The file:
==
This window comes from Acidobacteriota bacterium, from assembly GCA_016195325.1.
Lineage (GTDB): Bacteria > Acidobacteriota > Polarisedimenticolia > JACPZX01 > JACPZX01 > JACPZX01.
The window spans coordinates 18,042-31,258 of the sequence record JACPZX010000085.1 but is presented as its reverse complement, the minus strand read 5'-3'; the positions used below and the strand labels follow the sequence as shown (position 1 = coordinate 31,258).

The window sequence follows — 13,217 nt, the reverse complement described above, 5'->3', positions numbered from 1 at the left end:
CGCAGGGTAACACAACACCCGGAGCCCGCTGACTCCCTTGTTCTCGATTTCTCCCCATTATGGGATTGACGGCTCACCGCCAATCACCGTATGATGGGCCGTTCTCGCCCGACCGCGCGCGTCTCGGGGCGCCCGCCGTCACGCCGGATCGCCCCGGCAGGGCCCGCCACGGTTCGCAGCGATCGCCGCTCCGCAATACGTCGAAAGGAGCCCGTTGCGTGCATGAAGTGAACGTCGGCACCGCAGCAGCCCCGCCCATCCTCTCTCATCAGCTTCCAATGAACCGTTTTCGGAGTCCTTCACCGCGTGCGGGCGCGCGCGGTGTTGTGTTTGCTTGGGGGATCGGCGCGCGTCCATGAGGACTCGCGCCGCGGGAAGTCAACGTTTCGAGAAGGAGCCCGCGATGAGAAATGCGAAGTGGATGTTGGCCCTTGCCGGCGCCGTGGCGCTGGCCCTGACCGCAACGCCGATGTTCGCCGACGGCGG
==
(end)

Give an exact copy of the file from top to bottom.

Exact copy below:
This window comes from Acidobacteriota bacterium, from assembly GCA_016195325.1.
Lineage (GTDB): Bacteria > Acidobacteriota > Polarisedimenticolia > JACPZX01 > JACPZX01 > JACPZX01.
The window spans coordinates 18,042-31,258 of the sequence record JACPZX010000085.1 but is presented as its reverse complement, the minus strand read 5'-3'; the positions used below and the strand labels follow the sequence as shown (position 1 = coordinate 31,258).

The window sequence follows — 13,217 nt, the reverse complement described above, 5'->3', positions numbered from 1 at the left end:
CGCAGGGTAACACAACACCCGGAGCCCGCTGACTCCCTTGTTCTCGATTTCTCCCCATTATGGGATTGACGGCTCACCGCCAATCACCGTATGATGGGCCGTTCTCGCCCGACCGCGCGCGTCTCGGGGCGCCCGCCGTCACGCCGGATCGCCCCGGCAGGGCCCGCCACGGTTCGCAGCGATCGCCGCTCCGCAATACGTCGAAAGGAGCCCGTTGCGTGCATGAAGTGAACGTCGGCACCGCAGCAGCCCCGCCCATCCTCTCTCATCAGCTTCCAATGAACCGTTTTCGGAGTCCTTCACCGCGTGCGGGCGCGCGCGGTGTTGTGTTTGCTTGGGGGATCGGCGCGCGTCCATGAGGACTCGCGCCGCGGGAAGTCAACGTTTCGAGAAGGAGCCCGCGATGAGAAATGCGAAGTGGATGTTGGCCCTTGCCGGCGCCGTGGCGCTGGCCCTGACCGCAACGCCGATGTTCGCCGACGGCGG